If the Japanese can do it… if the Koreans can do it… why can’t the French get it right?’ Long back, when something broke in a French car we had in the test fleet, I remember my colleague Dejan asking me this question. Although he didn’t seem convinced, I recall pointing out that each has its own strengths. It’s true that the Japanese are good at developing cars with bulletproof reliability, and the Koreans have perfected the art of streamlined manufacturing that helps them undercut everyone else. But the French can give either a lesson on how to design a car. And both of us agreed, jokingly, that if there was a car developed by the Japanese, built by the Koreans and designed by the French, it’d be the best in the world.
Going by that logic, the second-generation Renault Koleos should be the perfect car. It’s built on a Nissan X-Trail platform, is manufactured in Korea by Renault Samsung Motors, and designed in France by the Renault team led by Laurens van den Acker. After having driven the new Koleos for a week, I can tell you categorically that the aforesaid combination doesn’t result in the perfect car. But I can also tell you that it makes for a much better automobile than if it had been developed and built by Renault alone.
Furthermore, Renault has done a good job styling the new Koleos. Although it’s based on the X-Trail, the re-skinning process has been done so thoroughly that there isn’t much on the outside that betrays the Far Eastern blood flowing underneath. While those with a keen eye will spot similarities in the sheet metal on the roof and the doors, overall Renault has succeeded in infusing a generous amount of flair into the Koleos’ looks. The front is distinctly Renault, sharing its new signature grille, prominent badge, as well as LED headlights and daytime running lights with the new Talisman saloon.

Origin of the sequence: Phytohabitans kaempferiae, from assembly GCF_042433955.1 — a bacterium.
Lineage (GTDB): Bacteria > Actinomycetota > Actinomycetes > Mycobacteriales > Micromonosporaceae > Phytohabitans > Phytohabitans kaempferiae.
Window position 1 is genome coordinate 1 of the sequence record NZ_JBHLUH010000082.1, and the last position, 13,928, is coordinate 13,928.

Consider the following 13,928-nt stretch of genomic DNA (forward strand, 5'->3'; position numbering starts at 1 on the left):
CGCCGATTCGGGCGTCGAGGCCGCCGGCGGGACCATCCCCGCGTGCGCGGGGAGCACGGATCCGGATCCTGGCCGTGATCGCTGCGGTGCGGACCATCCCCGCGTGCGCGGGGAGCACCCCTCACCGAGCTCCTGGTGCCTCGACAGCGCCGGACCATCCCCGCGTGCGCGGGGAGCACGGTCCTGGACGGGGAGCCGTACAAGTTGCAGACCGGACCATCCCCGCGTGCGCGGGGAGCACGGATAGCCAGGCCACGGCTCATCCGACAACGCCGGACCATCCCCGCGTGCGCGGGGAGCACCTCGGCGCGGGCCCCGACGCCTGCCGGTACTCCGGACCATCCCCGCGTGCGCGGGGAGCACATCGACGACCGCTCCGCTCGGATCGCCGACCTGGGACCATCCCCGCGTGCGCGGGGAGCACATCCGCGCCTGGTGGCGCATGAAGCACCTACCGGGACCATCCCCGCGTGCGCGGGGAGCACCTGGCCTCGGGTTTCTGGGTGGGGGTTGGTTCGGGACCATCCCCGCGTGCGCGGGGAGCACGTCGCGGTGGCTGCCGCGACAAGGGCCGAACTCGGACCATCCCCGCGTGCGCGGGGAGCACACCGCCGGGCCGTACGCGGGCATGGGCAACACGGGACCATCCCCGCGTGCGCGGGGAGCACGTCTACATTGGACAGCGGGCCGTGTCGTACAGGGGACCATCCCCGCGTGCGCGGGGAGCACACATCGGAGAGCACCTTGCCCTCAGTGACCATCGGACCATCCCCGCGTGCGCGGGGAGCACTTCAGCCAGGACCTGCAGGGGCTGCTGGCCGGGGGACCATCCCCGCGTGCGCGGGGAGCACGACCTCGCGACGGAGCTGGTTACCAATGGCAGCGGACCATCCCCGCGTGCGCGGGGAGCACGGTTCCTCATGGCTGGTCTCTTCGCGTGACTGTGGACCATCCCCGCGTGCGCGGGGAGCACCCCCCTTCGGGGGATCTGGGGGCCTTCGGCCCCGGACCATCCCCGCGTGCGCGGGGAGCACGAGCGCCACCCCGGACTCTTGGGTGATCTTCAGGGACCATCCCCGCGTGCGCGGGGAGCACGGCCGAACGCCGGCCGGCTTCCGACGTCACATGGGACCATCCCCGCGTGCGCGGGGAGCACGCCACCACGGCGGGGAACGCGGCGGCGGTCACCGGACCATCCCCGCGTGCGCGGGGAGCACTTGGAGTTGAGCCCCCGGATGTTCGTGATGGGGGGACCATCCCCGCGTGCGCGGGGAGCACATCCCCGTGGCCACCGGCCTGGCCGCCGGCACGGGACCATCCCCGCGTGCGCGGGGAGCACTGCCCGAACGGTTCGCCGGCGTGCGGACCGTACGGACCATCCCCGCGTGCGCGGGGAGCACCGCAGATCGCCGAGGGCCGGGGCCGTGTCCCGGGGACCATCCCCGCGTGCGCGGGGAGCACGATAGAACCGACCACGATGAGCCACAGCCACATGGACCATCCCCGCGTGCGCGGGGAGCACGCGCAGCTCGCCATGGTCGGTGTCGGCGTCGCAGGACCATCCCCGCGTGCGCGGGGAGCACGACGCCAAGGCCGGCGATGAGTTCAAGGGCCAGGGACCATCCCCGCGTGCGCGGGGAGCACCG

The rear is also typically Renault with the new wide tail light clusters stretching from either side to the centre of the tailgate, while some subtle detailing overall lends the Koleos much more character than the Nissan it’s based on. Renault has made its own tweaks to the interior as well. While the X-Trail, in most markets, is available with an additional two seats at the back, Renault has decided to keep the Koleos strictly a five-seater in a two-row configuration. This means, despite sharing the wheelbase with the X-Trail, the Koleos is significantly roomier than its Japanese cousin. In fact, the cabin feels massive for a crossover that competes in the same segment as the Honda CR-V, Toyota RAV4, Kia Sorento, Hyundai Santa Fe and the Mazda CX-5.
Rear passengers will benefit from the generous knee room of 289mm, while front and rear headroom are 953mm and 911mm, respectively.
Add to these a relatively large boot that’s good to swallow 550 litres worth of luggage with all the seats up, and the Koleos becomes one of the most practical/spacious vehicles in its class. The cabin design also mirrors the one seen in the Talisman, with the seemingly Volvo-inspired centre console with the portrait-oriented 8.7in infotainment screen and vertically oriented AC vents. While all these changes create a clear separation between the Koleos and the X-Trail, the driving experience acts as a constant reminder of the Nissan underneath.
The 2.5-litre naturally aspirated four-pot makes a respectable 168bhp and 233Nm of torque, but the potentially more impressive performance of the engine is slightly dampened by the Xtronic CVT mated to it. It’s one of those ‘intelligent’ rubber bands that simulates up to seven ‘ratios’ to give you the feeling of driving a conventional automatic, but there’s no escaping the persistent drone from the engine whenever you try some enthusiastic driving.
However, when cruising along, the cabin is kept fairly quiet, with the fixed-rate springs and dampers affording a refined, comfortable ride.
Body roll is kept well under check, and the steering offers a decent amount of feedback considering the low average standards expected in this class. The Koleos is equipped with an intelligent 4x4 system, with a diff lock that splits torque 50:50 between front and rear. Combined with 210mm of ground clearance, and 19- and 26-degree approach and departure angles, respectively, it should be able to tackle some light off-road duties.
But as with most cars in the segment, it’s best to keep away from heavy-duty off-roading.
It’s not the perfect crossover, but it gives customers a unique mix of East and West; French good looks with solid Japanese foundations. These, along with a spacious interior and a relatively refined ride make it a stronger contender in this class. And starting at Dh74,900, it’s priced right, too.